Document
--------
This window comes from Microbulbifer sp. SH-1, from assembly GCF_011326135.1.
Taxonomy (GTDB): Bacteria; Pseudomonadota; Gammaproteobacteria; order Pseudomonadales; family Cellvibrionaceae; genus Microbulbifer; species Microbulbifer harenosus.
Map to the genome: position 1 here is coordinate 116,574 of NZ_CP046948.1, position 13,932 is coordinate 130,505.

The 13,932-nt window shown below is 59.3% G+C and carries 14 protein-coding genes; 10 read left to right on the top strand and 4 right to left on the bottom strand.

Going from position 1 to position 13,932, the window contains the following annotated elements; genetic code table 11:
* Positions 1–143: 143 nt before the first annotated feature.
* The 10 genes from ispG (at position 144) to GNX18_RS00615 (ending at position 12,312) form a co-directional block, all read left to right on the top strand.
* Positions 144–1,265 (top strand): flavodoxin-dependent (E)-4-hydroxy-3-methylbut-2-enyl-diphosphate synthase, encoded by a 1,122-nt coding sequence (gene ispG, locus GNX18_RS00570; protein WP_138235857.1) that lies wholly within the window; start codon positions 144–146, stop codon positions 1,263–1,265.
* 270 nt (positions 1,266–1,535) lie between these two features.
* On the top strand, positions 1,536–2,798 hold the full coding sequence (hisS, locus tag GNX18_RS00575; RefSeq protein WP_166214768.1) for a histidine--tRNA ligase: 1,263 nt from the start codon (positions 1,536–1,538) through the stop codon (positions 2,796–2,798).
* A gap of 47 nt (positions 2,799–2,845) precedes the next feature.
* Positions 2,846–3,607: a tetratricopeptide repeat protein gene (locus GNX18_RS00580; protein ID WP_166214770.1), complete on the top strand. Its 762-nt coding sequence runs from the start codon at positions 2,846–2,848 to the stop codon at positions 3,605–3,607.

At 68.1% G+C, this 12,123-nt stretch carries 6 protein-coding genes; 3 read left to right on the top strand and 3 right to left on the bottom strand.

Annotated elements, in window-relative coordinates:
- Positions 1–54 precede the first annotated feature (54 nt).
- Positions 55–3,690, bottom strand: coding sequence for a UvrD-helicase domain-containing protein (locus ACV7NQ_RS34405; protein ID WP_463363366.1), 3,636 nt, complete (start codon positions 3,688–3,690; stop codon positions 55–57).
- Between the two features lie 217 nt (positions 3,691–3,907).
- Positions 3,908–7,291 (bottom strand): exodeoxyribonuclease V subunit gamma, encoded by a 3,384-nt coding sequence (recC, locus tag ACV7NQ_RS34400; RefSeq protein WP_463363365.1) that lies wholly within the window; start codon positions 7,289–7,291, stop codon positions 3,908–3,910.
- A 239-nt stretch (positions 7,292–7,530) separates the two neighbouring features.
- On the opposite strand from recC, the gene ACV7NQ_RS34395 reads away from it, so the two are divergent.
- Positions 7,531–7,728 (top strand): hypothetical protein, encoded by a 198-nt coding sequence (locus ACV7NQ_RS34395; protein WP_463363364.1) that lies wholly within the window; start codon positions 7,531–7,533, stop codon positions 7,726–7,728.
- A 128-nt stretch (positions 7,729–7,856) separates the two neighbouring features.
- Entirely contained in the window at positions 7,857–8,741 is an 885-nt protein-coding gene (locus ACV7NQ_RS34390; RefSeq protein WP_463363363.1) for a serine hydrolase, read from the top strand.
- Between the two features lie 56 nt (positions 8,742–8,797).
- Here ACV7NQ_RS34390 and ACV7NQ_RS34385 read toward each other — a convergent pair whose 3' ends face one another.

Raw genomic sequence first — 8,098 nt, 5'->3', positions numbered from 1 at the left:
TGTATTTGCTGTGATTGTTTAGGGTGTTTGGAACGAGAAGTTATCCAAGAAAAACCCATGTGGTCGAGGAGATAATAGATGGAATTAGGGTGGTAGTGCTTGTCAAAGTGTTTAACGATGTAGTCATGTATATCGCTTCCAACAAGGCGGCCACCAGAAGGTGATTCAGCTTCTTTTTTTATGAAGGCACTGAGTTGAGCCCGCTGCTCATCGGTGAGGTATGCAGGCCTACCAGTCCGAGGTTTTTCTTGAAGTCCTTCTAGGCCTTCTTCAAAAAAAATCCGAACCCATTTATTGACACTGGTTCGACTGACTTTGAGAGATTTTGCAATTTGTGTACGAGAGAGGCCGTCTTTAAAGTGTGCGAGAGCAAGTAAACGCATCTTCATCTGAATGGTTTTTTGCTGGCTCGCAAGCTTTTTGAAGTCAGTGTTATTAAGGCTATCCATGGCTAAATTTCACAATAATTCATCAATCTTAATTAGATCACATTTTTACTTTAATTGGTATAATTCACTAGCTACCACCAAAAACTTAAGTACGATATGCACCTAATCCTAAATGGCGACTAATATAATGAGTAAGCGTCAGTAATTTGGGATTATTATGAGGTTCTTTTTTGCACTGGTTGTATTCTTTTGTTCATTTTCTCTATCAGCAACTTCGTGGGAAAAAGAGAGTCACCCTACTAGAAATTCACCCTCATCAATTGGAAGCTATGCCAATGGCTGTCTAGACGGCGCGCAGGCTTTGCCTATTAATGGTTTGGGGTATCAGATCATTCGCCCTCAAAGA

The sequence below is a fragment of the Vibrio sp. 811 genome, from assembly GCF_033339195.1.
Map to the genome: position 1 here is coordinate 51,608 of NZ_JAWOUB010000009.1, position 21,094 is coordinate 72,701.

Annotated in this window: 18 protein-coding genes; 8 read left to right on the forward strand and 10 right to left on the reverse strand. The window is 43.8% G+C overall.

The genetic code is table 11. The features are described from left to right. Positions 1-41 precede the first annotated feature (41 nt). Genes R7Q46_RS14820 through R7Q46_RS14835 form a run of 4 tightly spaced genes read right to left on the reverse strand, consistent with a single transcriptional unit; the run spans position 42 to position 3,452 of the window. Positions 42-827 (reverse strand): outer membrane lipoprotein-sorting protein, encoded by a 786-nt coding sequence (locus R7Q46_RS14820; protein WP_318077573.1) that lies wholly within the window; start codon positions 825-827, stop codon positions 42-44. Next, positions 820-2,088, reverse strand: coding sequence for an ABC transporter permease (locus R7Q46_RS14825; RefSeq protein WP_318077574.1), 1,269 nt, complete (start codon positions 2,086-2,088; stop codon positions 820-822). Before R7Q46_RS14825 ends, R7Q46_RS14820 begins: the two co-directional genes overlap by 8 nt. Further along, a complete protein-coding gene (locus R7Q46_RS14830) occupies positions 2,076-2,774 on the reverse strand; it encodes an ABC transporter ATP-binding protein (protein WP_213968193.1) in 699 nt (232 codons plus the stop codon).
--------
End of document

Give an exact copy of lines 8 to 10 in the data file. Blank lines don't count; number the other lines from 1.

* Positions 144–1,265 (top strand): flavodoxin-dependent (E)-4-hydroxy-3-methylbut-2-enyl-diphosphate synthase, encoded by a 1,122-nt coding sequence (gene ispG, locus GNX18_RS00570; protein WP_138235857.1) that lies wholly within the window; start codon positions 144–146, stop codon positions 1,263–1,265.
* 270 nt (positions 1,266–1,535) lie between these two features.
* On the top strand, positions 1,536–2,798 hold the full coding sequence (hisS, locus tag GNX18_RS00575; RefSeq protein WP_166214768.1) for a histidine--tRNA ligase: 1,263 nt from the start codon (positions 1,536–1,538) through the stop codon (positions 2,796–2,798).